As Luke blitzes more and more banks it’s clear his robbing hood lifestyle is nearly at an end when following his rushed and supposedly final job he comes face to face with Avery (Bradley Cooper), a young police officer. Their lives change irrevocably in a millisecond but the story they tell us with their respective life paths show us how doing the right thing is more of an uphill battle than doing the wrong thing. Moreover, Pines goes a long way to show how we as people, sometimes having less than nothing in common, are in fact so vastly interconnected. Each of Cianfrance’s characters have such a fractured density that makes them more than just hollow figures waling through the scenery. Pines’ gritty realism feels almost unscripted. Everyone has a weight and carries each scene with such simple and effortless believability that the story at times plays out like a live action documentary.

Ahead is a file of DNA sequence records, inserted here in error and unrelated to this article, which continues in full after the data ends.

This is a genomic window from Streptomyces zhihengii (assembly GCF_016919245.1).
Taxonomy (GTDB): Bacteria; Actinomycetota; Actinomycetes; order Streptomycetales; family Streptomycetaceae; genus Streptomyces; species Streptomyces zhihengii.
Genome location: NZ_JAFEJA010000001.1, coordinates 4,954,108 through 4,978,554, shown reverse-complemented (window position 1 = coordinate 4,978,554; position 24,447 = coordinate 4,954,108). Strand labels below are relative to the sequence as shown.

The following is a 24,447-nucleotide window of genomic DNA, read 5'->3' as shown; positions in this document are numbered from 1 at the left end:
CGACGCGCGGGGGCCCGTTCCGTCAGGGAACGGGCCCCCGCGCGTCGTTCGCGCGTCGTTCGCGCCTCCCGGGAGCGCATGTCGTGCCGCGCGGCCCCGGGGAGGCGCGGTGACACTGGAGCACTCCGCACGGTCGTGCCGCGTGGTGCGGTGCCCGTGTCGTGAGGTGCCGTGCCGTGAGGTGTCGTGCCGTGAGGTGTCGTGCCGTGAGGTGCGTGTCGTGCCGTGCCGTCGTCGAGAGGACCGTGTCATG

The story goes on in a way to that to tell anymore about it would be highly spoiler-filled but each of the acts in this dense and incredibly complex triptych focuses on one main character while finding little camera time goes to the other two characters. It’s a bold move, something we as an audience don’t see very often, makes what could be a trite story into something extraordinary. It has echoes of Akira Kurosawa’s High & Low and Pines may possibly help Cianfrance to be equally as well regarded in his next few efforts.